22 October 2007


We are currently under a red flag warning and are experiencing hurricane force winds. I've already lost power 4 times. Fires--at last count there were 13 major ones--are burning everywhere, including down the road a piece. We were under voluntary evacuation orders very early this morning; those have since been lifted for the moment.

Wind is a California disaster, as much of a problem as earthquakes, floods and landslides. Every year in the autumn, we endure a weather condition variously known as Santa Ana winds, devil winds or in our house, "bendy tree," so named after the doubled over palm tree usually shown on the local weather forecast to symbolize wind.

Wind out of the south or west is usually because a rainstorm is coming in off the ocean, and we get a nice seabreeze most afternoons from the south or southwest. I am fine with those, generally. It is the wicked sustained gale that blows out of the north or northeast that I simply cannot endure. Some people posit that negative ions come along on the Santa Anas, but I can assure you that I am the only negative ion to worry about around here when the wind blows.

I don't like the dust and dirt, that's for sure. I don't like the allergens that blow in from the north. I don't like watching the power lines arc and spark as they dance in the wind. But what I really don't like is the local news stations' implicit invitation to all arsonists when they trumpet insistently--it's BONE DRY! FIRE WEATHER! GUSTING WINDS!--that a red flag warning has been posted.

They announced this morning that the fire burning nearest us is arson.

Like wind and earthquakes and drought and floods and landslides, brush fires are a fact of life in this region. The fire cycle is actually a beneficial part of the natural ecology here, but given the lack of natural ecology in Southern California these days, fire is now a much more implicit threat.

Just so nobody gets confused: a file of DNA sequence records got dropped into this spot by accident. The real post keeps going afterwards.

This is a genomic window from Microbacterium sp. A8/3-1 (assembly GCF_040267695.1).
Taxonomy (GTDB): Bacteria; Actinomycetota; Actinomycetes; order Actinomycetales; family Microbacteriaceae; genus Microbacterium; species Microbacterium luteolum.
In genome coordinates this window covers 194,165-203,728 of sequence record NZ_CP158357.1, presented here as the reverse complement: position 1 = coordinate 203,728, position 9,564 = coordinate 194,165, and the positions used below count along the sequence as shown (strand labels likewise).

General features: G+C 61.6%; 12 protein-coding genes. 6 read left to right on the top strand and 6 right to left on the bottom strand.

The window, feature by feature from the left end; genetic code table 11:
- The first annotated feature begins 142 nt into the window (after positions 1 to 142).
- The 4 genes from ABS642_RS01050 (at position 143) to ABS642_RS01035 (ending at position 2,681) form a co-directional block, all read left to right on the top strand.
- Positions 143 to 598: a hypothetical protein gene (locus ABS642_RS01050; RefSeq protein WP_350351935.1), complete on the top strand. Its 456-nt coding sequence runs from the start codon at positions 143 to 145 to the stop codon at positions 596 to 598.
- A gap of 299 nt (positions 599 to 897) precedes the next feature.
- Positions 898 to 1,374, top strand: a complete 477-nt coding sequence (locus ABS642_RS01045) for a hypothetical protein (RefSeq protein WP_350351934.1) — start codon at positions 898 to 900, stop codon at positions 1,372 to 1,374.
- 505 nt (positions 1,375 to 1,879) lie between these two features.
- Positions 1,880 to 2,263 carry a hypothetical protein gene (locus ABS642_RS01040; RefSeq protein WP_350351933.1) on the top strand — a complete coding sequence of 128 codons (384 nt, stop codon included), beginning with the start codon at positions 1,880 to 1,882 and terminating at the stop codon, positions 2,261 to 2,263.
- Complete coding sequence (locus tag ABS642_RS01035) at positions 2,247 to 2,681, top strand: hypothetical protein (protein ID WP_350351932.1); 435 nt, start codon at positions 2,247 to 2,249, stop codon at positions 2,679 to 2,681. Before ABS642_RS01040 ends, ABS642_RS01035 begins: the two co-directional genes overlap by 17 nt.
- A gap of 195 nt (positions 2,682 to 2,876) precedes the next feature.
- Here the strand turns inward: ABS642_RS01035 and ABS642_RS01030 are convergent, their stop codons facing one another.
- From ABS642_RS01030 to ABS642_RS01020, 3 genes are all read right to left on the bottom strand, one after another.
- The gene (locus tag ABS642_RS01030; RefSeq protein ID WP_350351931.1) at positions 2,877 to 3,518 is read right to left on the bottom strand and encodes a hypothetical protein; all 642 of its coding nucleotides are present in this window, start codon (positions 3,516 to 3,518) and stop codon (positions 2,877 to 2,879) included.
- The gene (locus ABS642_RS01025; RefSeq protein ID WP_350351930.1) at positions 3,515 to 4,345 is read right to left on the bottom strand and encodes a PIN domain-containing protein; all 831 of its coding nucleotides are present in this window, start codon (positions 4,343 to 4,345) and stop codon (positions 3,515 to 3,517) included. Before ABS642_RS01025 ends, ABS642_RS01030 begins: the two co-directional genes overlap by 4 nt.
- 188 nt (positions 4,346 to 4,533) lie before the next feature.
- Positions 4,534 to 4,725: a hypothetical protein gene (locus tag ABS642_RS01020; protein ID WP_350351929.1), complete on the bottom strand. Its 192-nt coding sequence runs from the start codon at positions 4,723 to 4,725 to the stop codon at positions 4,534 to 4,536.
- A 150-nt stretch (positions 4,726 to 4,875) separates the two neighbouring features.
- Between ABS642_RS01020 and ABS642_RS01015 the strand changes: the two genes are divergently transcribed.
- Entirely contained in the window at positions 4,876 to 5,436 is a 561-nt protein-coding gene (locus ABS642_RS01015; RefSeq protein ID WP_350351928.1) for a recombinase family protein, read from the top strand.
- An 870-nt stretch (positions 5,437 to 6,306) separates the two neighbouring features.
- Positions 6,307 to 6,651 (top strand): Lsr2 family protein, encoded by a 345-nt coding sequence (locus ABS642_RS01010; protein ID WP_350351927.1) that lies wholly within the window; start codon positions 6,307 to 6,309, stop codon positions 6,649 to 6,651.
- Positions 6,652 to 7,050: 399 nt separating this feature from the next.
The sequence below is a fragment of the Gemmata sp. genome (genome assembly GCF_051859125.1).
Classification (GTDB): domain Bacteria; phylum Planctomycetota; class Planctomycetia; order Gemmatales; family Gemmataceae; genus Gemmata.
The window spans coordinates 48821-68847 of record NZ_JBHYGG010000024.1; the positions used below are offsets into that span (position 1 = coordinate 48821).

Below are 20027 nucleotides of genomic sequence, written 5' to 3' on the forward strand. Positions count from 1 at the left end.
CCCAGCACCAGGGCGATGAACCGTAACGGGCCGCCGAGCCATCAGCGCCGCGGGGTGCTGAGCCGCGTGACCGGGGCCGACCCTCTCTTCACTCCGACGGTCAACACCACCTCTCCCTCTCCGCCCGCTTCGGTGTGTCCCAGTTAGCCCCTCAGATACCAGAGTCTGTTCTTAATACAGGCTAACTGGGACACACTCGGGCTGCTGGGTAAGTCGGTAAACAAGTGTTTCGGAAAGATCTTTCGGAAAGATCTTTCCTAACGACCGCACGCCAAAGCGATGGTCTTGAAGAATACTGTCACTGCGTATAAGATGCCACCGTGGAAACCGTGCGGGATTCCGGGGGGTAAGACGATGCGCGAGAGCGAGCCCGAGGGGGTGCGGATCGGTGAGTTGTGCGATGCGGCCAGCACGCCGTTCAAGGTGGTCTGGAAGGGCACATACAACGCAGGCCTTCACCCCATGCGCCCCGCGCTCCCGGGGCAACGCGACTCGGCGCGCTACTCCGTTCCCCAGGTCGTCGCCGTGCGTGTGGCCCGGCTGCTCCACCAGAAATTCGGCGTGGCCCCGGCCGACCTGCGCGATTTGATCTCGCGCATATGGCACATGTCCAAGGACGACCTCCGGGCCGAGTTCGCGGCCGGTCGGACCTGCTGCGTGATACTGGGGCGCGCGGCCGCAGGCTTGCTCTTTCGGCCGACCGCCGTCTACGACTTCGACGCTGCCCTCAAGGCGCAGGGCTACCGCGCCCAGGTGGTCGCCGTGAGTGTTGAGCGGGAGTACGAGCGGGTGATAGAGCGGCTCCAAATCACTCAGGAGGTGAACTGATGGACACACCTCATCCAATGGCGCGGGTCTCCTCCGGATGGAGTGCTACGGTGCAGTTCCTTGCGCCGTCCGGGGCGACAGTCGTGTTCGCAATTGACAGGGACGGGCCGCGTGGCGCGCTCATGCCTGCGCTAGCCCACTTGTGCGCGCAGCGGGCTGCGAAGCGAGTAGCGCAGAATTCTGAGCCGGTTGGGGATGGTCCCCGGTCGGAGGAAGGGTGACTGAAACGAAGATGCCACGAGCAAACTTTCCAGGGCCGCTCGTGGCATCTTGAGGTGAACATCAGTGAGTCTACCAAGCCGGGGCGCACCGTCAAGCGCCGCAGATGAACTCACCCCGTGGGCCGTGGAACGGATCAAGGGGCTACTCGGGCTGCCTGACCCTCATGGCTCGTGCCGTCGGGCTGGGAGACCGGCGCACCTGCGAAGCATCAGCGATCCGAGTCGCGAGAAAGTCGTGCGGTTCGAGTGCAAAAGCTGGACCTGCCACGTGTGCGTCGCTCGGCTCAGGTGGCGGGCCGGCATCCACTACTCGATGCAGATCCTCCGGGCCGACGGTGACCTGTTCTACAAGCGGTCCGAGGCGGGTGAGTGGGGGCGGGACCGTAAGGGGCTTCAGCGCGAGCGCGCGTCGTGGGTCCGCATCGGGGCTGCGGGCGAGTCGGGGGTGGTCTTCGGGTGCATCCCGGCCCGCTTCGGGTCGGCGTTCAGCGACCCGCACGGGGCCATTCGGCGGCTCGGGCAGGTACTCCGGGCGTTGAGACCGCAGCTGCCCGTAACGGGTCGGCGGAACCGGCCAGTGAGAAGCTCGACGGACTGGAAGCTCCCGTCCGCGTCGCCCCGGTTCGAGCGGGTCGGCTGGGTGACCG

We came a little too close to losing our previous house to a brush fire. Certain things are required if one is to live responsibly in a wildfire area, and while we'd done all those things and created a defensible zone, the wind, the heat and the general aridity were all against us. I remember a sense of bizarre calm as I placed the photo albums, important papers and the cat carrier next to the door to the garage. We were fortunate that night, and the evacuation call never came, the fire never reached the ridge above us. But it's not something you easily forget.

Last night, the daughter sat in a state of nervous anticipation as the orange glow to the east deepened and spread; the son cracked bad jokes; and the spouse grumped that the Soaring Rodents playoff game had been called for smoke. I had the kids put clothes next to their beds, "just in case!" I told the daughter. "If we're prepared, then everything will be ok."

Magical thinking, but even I needed it at that point.

I finally dozed sometime between 1:30 and 2 this morning, waking again when the quivering cat parked himself behind my knees, and waking repeatedly as the deep booming gusts of wind rattled the windows.

The winds have kicked back into high gear this morning; we knew they would. It's one of the things I loathe most about the Santa Ana winds: you simply have to wait them out.

So far, we've been lucky; others unfortunately have been less so. As always, gratitude to the men and women of the fire agencies who are out on the front lines protecting life and limb.

Go listen to some music: "Windy" from the album The Association: Greatest Hits! by The Association.

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